With the Stanley Cup finals in the books, it's time for every NHL team to tinker with its roster and see how it can retool for next season. The analysts of Hockey Prospectus provide some help, identifying the biggest shortcoming on every NHL roster using their GVT valuation metric and offering a unique suggestion on how to fix it for 2012-13. The series continues with fixes for the five teams in the Northeast Division, where the Bruins suddenly have an unexpected hole to fill.
The hole: Backup goaltender
Over the past three seasons, the Boston Bruins have had the most comfortable and successful one-two punch in goal in the NHL with Tim Thomas and Tuukka Rask. Thomas, of course, came away with the hardware and fame, but Rask filled in more often than most second-string goalies and thrived in the role. During those three seasons, Rask's save percentages were an outstanding .931, .918 and .929. But with Thomas opting to take next season off, Rask takes over as the No. 1. That leaves coach Claude Julien in need of a second man between the pipes.
The fix: Sign G Dominik Hasek, UFA (GVT N/A)
Before you channel Carly Rae Jepsen and say, "This is crazy," consider that Hasek hasn't exactly been sitting around since last playing in the NHL in 2008. The 47-year-old goalie played 46 games in 2010-11 in the KHL and managed a 2.48 goals-against average. The two-time Cup champion netminder has indicated he would like to return to the NHL and with the free-agent cupboard nearly bare of quality goalies -- particularly those seeking one-year deals -- Hasek may be the best option for the B's. Even at age 47, Hasek's instincts in net combined with Boston's top-tier defense could provide at least average goaltending for 20-25 games. That's more than the Bruins will get out of, say, Marty Turco. A cheap deal would be a low-risk venture, especially with Anton Khudobin ready to step in if the experiment goes awry.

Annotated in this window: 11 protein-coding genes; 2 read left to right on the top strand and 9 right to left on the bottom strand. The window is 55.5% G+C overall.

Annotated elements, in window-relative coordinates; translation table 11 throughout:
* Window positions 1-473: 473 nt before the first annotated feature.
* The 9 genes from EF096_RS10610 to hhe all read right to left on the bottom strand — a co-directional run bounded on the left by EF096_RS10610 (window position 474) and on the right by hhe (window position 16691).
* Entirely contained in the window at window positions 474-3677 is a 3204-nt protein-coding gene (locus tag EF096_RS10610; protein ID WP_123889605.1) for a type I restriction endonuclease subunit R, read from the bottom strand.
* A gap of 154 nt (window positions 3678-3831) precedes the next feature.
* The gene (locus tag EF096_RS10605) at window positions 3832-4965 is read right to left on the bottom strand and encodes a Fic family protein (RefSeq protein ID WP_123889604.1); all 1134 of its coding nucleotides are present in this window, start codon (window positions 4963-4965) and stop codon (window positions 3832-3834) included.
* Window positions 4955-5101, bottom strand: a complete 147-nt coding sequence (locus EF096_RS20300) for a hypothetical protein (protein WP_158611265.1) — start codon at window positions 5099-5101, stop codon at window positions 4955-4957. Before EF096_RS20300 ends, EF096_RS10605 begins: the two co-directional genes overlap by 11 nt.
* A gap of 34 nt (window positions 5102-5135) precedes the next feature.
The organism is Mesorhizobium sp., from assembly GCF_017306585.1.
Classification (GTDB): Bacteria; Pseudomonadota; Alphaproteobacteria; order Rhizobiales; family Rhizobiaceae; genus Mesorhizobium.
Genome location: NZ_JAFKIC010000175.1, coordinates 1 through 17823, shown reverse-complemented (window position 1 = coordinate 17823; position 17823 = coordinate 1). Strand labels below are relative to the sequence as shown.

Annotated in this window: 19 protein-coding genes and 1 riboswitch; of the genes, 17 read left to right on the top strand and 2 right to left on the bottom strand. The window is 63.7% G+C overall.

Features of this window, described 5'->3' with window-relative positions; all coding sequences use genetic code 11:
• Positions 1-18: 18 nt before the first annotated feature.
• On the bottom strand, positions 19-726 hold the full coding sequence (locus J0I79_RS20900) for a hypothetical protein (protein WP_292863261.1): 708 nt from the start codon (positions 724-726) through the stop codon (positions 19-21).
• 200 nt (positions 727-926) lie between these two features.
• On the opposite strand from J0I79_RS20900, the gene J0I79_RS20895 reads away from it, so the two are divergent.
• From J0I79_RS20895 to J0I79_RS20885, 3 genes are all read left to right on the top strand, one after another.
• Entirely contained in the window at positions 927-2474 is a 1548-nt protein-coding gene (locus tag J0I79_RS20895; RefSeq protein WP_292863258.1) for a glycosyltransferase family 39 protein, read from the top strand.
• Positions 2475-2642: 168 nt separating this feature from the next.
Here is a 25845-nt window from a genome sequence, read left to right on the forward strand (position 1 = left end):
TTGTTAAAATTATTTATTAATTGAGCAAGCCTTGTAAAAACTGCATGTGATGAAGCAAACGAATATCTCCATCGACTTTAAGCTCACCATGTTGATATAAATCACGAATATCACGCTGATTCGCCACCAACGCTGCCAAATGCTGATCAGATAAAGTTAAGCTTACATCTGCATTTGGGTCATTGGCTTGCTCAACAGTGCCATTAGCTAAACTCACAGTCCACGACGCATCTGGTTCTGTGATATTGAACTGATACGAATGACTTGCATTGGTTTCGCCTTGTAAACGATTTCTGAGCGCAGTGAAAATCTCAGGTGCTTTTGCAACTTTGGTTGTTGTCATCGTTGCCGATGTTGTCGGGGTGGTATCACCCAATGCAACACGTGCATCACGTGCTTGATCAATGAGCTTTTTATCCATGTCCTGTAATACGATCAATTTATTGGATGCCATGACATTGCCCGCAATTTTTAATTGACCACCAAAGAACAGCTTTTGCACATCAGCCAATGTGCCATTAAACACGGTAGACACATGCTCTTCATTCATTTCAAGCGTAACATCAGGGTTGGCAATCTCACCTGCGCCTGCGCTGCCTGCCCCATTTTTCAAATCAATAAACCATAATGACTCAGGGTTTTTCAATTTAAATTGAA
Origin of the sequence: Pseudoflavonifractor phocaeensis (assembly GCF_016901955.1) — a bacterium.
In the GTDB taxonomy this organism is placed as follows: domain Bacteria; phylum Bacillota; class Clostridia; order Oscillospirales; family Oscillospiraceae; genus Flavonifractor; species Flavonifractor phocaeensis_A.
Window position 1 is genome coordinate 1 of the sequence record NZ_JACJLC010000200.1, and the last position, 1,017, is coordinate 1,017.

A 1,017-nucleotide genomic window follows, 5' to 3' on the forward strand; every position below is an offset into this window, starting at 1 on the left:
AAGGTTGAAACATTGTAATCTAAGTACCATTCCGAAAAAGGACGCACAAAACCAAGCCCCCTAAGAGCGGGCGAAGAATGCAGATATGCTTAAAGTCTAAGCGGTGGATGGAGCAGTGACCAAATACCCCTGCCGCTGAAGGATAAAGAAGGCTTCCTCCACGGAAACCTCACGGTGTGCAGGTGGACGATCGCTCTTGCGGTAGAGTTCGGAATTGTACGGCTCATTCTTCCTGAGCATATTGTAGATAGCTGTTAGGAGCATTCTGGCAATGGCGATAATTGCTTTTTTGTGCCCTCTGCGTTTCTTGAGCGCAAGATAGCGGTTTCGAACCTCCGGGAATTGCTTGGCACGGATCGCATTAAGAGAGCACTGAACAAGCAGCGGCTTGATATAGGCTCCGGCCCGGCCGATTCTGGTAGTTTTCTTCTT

The hole: Defensive-minded center
The Sabres have an overload of one-way offensive centers since they traded Paul Gaustad to the Nashville Predators, acquired Cody Hodgson and moved winger Tyler Ennis to the middle. They are in desperate need of a center to pair with lock-down wingers Patrick Kaleta, Nathan Gerbe or up-and-comer Corey Tropp in an effort to slow opponents' best lines and take important faceoffs. The closest thing Buffalo has to a shutdown center at the moment is brawler Cody McCormick.
The fix: Sign C Sami Pahlsson, UFA (2.6 GVT)
Over his career, Pahlsson has regularly been one of the league's most consistently good faceoff men, winning 52.9 percent last season and 52 percent the season before. He's adept at facing -- and succeeding against -- top competition. Additionally, there's been a distinct lack of toughness (both physical and mental) in Buffalo over the past several years that he could help restore. No doubt things that franchise goalie Ryan Miller would appreciate.
Toronto Maple Leafs
The hole: Veteran goaltender
In this goalie-friendly modern version of the NHL, it seems almost impossible to go as long as the Toronto Maple Leafs have gone without a reliable netminder. Up-and-comer James Reimer was supposed to be the answer, but battled inconsistency and injuries last season. Backup Jonas Gustavsson proved in 2011-12 he isn't an NHL-caliber goalie and prospect goalie Ben Scrivens played only 12 games, and he wasn't very good. While Reimer may still have a future as a quality starter and Scrivens could fulfill his potential, the Leafs need a reliable veteran who can step in if their young goalies struggle.